Sustainable Development

  1. In 1987, the United Nations released the Brundtland Report, which defines sustainable development as development which meets the needs of the present without compromising the ability of future generations to meet their own needs.
  2. Five Axioms of Sustainability quoted from Peak Everything by Richard Heinberg
    1. Tainter’s Axiom: Any Society that continues to use critical resources unsustainably will collapse. Critical resources are those essential to the maintenance of life and basic social functions, including water, food, and energy.
    2. Barlett’s Axiom: Population growth and/or growth in the rules of consumption of resources cannot be sustained. In a world of finite, non-renewable resources, consumption cause by increases rates or increased users will deplete that resource.
    3. To be sustainable, the use of RENEWABLE resources must proceed at a rate that is less than or equal to the rate of natural replenishment. Renewable resources can be exhausted such as forests or fish. The rate of replenishment should include not only normal species regeneration, but examination of disease factors that reduce replenishment. In which case, sustainability will also need to include further adjustment to compensate for reduced regeneration.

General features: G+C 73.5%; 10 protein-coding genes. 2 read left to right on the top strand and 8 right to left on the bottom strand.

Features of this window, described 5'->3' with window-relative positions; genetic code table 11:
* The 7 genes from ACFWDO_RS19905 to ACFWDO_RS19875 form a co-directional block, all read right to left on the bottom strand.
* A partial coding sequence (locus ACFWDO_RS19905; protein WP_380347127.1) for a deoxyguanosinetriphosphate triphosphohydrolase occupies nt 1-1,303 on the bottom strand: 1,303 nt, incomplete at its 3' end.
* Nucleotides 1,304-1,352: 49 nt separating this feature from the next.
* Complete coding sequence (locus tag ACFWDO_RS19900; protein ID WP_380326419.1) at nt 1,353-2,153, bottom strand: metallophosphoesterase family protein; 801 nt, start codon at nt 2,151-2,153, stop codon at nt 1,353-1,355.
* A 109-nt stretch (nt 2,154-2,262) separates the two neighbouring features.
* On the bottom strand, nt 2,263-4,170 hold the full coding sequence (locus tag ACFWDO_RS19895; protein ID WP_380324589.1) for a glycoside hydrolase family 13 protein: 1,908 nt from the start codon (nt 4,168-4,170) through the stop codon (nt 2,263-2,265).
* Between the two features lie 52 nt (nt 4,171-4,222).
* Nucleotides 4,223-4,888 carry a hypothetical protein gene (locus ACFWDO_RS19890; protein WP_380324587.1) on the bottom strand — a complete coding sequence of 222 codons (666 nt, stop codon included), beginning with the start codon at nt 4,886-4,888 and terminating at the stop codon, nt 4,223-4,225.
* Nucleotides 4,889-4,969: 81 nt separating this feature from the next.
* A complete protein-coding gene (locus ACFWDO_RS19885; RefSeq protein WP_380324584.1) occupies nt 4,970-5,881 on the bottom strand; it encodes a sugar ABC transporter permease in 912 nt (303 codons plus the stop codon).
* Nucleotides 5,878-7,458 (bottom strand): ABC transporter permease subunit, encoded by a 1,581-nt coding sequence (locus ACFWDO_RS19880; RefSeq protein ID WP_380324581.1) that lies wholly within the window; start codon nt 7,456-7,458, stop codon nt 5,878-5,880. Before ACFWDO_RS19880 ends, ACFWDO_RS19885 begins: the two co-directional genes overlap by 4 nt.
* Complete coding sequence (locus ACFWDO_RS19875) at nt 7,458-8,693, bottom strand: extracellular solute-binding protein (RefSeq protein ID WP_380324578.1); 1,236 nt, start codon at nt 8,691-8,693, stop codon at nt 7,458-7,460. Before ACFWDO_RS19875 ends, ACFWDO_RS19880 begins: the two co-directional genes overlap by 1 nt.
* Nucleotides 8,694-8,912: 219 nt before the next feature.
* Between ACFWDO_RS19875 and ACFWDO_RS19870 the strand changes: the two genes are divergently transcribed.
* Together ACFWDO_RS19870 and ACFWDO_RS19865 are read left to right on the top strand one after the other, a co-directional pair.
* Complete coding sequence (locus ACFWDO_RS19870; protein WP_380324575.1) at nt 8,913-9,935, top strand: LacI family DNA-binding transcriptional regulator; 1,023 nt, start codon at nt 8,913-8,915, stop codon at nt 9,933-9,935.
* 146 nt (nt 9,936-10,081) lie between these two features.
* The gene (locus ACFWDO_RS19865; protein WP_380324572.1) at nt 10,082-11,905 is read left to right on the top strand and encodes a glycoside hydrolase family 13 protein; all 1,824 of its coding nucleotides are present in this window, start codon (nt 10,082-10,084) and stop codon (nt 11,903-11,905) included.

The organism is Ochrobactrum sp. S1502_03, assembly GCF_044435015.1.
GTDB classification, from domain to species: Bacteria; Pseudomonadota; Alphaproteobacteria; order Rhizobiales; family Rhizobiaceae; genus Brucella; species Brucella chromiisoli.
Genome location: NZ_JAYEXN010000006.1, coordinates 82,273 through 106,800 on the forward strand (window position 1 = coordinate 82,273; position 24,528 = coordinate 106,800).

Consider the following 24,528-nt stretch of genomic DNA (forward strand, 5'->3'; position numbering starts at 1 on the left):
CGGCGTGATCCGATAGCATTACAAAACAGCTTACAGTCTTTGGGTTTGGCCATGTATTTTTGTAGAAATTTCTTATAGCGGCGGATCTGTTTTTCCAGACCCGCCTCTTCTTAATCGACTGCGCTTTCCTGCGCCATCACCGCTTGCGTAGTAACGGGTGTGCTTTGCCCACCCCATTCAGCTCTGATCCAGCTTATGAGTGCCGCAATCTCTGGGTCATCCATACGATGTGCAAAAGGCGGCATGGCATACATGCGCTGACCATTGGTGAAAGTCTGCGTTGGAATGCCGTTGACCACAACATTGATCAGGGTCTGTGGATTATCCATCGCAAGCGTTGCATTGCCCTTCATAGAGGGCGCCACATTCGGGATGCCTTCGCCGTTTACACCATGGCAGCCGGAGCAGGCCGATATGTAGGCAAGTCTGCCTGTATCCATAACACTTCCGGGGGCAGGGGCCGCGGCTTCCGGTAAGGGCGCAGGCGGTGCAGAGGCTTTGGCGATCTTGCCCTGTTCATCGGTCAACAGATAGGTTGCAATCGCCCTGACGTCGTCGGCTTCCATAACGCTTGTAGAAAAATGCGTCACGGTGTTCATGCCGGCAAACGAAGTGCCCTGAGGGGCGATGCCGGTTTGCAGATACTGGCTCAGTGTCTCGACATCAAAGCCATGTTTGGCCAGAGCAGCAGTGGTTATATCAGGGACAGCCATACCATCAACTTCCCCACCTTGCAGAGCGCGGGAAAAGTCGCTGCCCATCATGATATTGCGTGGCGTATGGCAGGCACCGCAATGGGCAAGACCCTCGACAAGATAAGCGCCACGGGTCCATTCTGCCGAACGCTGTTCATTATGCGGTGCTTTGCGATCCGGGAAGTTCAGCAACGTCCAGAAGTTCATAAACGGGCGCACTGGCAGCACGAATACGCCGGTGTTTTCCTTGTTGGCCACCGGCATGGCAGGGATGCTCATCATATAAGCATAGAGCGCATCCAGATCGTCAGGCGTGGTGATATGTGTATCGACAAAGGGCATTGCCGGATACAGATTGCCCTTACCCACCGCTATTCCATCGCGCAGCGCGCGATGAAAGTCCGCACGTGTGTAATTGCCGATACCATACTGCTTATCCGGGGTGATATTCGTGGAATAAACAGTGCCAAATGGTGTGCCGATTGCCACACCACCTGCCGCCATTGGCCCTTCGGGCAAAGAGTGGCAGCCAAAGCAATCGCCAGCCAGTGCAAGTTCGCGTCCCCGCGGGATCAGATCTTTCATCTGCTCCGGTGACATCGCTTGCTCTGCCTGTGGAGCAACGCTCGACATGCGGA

4. To be sustainable, the use of non-renewable resources must proceed at a rate that is declining, and the rate of decline must be greater than or equal to the rate of depletion. If the rate of use is declining at a rate greater than or equal to this ratio of depletion, this can be said to be a sustainable situation in that society’s dependence on the resources will be reduced to insignificance before the resource is exhausted.
    5. Sustainability requires that substances introduced into the environment from human activities be minimized and rendered harmless to biosphere functions. In cases where pollution from the extinction and consumption of non-renewable resources that have proceeded at expanding rates for some time threatens the viability of ecosystems; reduction in the rates of extraction and consumption of these resources may need to occur at a rate greater than the rate of depletion.